Spring has finally arrived at Rabbit Hill. The crocuses are in full bloom. Lovage, chives and rhubarb are thrusting up sprouts of green and red, baby rabbit kits are scampering out of the nest box, and the grill is ready for action on the deck.
We Americans love to grill. In his Fireside Cookbook, James Beard writes, “Our ancestors, after a day’s hunting in the forest or sloshing through marshes and soggy fields, were most enthusiastic outdoor eaters. They would tear a leg off an animal carcass, sear it over a roaring fire, and cram it down with a little wild garlic. Though such procedure lacked refinement, it might well be the outdoor cook of today.”
Beard continues with “ Outdoor cooking is primarily man’s work…and simple menus should be the rule. The guiding principles are simple food of excellent quality, careful cooking, good liquor or wines, plenty of everything, and well-organized but informal service.”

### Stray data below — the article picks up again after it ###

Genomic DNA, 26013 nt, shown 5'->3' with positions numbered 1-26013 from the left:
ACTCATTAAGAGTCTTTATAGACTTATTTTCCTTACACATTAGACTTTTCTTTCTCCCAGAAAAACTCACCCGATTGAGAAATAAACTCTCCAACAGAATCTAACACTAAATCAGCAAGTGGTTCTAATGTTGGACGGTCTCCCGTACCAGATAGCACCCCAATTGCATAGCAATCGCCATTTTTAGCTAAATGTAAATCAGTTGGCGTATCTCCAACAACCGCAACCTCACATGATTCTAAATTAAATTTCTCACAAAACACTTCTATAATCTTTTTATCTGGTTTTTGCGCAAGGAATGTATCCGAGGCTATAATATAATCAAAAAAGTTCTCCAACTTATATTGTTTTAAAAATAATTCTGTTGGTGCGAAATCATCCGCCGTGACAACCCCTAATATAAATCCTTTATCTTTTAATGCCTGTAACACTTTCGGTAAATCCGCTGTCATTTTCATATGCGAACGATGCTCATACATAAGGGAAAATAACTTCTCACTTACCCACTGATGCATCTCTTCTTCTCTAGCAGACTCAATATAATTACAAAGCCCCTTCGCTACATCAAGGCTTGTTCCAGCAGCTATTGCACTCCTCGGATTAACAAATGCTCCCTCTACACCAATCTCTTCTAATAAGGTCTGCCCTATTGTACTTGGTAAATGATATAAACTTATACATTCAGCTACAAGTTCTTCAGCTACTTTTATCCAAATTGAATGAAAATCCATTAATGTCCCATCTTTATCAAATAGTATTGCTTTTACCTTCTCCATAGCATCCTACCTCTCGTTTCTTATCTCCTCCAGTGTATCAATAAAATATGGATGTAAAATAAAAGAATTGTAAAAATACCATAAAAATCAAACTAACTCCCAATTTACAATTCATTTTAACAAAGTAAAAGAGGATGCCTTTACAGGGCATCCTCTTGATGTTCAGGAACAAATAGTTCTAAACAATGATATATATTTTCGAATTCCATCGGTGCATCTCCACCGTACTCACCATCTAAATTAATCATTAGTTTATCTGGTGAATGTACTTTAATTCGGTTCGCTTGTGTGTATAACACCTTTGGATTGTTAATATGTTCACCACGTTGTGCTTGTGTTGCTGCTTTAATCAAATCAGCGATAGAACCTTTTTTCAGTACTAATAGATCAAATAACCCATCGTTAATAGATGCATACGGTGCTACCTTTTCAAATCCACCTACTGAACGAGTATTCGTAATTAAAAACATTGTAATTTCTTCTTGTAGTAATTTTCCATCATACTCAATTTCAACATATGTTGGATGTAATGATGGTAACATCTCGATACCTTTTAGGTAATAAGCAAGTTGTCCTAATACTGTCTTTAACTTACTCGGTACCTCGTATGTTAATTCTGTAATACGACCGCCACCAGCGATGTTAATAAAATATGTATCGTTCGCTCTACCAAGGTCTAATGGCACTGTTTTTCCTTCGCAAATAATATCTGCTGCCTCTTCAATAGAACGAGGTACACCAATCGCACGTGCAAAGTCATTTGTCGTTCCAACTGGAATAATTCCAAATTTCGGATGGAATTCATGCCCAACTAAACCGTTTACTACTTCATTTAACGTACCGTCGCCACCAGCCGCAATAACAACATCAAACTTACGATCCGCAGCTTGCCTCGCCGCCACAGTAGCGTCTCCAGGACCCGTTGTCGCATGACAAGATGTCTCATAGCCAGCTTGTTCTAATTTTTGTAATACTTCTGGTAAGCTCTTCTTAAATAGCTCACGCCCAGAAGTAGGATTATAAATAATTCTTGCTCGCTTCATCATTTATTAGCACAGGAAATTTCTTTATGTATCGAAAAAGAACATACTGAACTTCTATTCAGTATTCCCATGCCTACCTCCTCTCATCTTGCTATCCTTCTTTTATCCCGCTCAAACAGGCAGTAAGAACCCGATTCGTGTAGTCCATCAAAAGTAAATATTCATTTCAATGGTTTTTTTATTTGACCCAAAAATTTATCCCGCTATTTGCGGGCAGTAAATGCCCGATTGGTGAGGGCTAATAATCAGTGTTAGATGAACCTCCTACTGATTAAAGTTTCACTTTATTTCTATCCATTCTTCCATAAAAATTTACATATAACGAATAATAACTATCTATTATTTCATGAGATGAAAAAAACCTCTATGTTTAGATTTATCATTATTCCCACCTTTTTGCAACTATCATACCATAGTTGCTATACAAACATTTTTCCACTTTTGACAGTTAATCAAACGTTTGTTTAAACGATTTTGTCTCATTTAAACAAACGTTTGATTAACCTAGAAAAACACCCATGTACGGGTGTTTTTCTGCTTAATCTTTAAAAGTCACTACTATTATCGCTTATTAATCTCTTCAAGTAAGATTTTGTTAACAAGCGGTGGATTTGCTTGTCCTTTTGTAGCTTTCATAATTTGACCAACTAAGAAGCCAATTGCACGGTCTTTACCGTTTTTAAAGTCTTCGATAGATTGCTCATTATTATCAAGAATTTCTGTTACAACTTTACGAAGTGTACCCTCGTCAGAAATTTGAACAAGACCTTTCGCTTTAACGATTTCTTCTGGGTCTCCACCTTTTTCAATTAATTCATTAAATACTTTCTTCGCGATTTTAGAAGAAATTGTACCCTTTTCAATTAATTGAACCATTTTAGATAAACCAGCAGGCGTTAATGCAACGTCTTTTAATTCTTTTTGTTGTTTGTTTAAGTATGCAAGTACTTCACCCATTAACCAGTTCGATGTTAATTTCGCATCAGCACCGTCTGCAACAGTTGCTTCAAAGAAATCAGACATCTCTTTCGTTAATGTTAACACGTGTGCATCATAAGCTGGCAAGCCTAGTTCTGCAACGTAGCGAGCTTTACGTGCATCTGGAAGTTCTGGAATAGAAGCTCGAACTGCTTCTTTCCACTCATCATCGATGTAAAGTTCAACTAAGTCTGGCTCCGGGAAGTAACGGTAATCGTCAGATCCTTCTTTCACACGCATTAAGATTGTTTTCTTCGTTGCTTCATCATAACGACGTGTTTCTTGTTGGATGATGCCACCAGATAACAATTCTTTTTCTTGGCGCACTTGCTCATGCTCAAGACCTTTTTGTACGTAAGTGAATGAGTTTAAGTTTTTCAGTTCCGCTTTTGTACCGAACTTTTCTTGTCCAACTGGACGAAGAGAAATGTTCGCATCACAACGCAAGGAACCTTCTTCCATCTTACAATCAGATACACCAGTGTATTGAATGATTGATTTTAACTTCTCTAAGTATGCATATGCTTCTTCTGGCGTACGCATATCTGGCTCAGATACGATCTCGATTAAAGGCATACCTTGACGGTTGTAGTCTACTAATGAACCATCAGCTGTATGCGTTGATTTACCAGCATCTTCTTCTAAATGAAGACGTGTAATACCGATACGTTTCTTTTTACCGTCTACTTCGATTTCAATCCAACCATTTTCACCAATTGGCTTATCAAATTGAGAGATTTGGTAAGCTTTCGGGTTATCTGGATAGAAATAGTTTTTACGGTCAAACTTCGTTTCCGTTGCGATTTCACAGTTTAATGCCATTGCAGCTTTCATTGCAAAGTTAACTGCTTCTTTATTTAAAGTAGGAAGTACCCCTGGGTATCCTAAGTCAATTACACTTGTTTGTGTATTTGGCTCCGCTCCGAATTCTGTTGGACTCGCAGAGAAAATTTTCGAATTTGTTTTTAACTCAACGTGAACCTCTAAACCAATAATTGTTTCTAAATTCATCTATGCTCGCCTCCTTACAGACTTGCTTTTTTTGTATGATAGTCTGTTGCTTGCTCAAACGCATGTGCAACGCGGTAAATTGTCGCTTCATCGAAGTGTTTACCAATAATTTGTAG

I completely agree with Beard; in our household, grilling is “man’s” work. While I may plan the menus, purchase and prep the ingredients, chop the vegetables, set the table, and organize the meal, my husband’s primary responsibility is to heat the grill, open a bottle of wine, and perfectly cook the meat. Life (and food) is all about what really works for you.
For example, the recipe for Burger Salad is our compromise between a calorie-loaded, carbohydrate, man-sized meal and a nutritious, vitamin-packed, fresh, seasonal green and veggie lover and local cheese eater repast.
Skip the bun. Instead, be adventurous with the early greens at the farmer’s market like pea shoots, wheat grass, baby lettuces, sprouts, and Belgian endive. Choose perfectly ripe hothouse tomatoes and local, Maine cheese. Think outside the beef box. Ground lamb is delicious. Finish the dish with chopped red onion, or soon, chopped fresh chives, fresh parsley and herbs. Pour a glass of wine and enjoy.